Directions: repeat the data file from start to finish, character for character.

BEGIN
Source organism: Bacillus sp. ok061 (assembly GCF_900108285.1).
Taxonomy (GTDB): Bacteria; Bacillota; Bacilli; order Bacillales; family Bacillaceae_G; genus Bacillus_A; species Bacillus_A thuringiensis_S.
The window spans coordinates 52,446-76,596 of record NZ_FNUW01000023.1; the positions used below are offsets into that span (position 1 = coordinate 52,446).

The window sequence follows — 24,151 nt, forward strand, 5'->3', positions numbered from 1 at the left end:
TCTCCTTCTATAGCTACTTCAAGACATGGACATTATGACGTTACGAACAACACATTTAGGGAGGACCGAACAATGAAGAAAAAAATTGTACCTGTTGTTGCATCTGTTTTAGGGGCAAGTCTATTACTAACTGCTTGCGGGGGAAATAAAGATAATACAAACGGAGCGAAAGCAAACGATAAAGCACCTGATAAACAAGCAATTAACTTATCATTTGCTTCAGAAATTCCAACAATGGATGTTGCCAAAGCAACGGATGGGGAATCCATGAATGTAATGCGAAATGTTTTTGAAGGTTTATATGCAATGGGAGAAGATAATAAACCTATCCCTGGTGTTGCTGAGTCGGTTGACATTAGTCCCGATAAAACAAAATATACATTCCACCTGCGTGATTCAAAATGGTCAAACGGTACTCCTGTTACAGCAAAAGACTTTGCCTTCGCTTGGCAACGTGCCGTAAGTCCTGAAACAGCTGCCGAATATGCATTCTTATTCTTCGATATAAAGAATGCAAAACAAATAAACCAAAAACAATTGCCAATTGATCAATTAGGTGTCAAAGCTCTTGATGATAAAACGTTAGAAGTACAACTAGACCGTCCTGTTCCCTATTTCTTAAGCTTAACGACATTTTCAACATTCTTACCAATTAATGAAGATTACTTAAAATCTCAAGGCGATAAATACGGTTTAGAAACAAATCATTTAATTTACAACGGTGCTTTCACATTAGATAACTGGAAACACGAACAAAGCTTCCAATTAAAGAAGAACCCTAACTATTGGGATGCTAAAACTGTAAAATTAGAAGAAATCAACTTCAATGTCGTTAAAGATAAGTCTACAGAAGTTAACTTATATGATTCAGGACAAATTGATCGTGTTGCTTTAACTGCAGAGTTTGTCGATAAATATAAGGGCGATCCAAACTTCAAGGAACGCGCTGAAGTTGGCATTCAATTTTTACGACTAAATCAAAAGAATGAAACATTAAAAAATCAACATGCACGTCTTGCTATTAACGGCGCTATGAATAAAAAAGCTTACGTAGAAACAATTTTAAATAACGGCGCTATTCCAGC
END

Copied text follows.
Source organism: Bacillus sp. ok061 (assembly GCF_900108285.1).
Taxonomy (GTDB): Bacteria; Bacillota; Bacilli; order Bacillales; family Bacillaceae_G; genus Bacillus_A; species Bacillus_A thuringiensis_S.
The window spans coordinates 52,446-76,596 of record NZ_FNUW01000023.1; the positions used below are offsets into that span (position 1 = coordinate 52,446).

The window sequence follows — 24,151 nt, forward strand, 5'->3', positions numbered from 1 at the left end:
TCTCCTTCTATAGCTACTTCAAGACATGGACATTATGACGTTACGAACAACACATTTAGGGAGGACCGAACAATGAAGAAAAAAATTGTACCTGTTGTTGCATCTGTTTTAGGGGCAAGTCTATTACTAACTGCTTGCGGGGGAAATAAAGATAATACAAACGGAGCGAAAGCAAACGATAAAGCACCTGATAAACAAGCAATTAACTTATCATTTGCTTCAGAAATTCCAACAATGGATGTTGCCAAAGCAACGGATGGGGAATCCATGAATGTAATGCGAAATGTTTTTGAAGGTTTATATGCAATGGGAGAAGATAATAAACCTATCCCTGGTGTTGCTGAGTCGGTTGACATTAGTCCCGATAAAACAAAATATACATTCCACCTGCGTGATTCAAAATGGTCAAACGGTACTCCTGTTACAGCAAAAGACTTTGCCTTCGCTTGGCAACGTGCCGTAAGTCCTGAAACAGCTGCCGAATATGCATTCTTATTCTTCGATATAAAGAATGCAAAACAAATAAACCAAAAACAATTGCCAATTGATCAATTAGGTGTCAAAGCTCTTGATGATAAAACGTTAGAAGTACAACTAGACCGTCCTGTTCCCTATTTCTTAAGCTTAACGACATTTTCAACATTCTTACCAATTAATGAAGATTACTTAAAATCTCAAGGCGATAAATACGGTTTAGAAACAAATCATTTAATTTACAACGGTGCTTTCACATTAGATAACTGGAAACACGAACAAAGCTTCCAATTAAAGAAGAACCCTAACTATTGGGATGCTAAAACTGTAAAATTAGAAGAAATCAACTTCAATGTCGTTAAAGATAAGTCTACAGAAGTTAACTTATATGATTCAGGACAAATTGATCGTGTTGCTTTAACTGCAGAGTTTGTCGATAAATATAAGGGCGATCCAAACTTCAAGGAACGCGCTGAAGTTGGCATTCAATTTTTACGACTAAATCAAAAGAATGAAACATTAAAAAATCAACATGCACGTCTTGCTATTAACGGCGCTATGAATAAAAAAGCTTACGTAGAAACAATTTTAAATAACGGCGCTATTCCAGC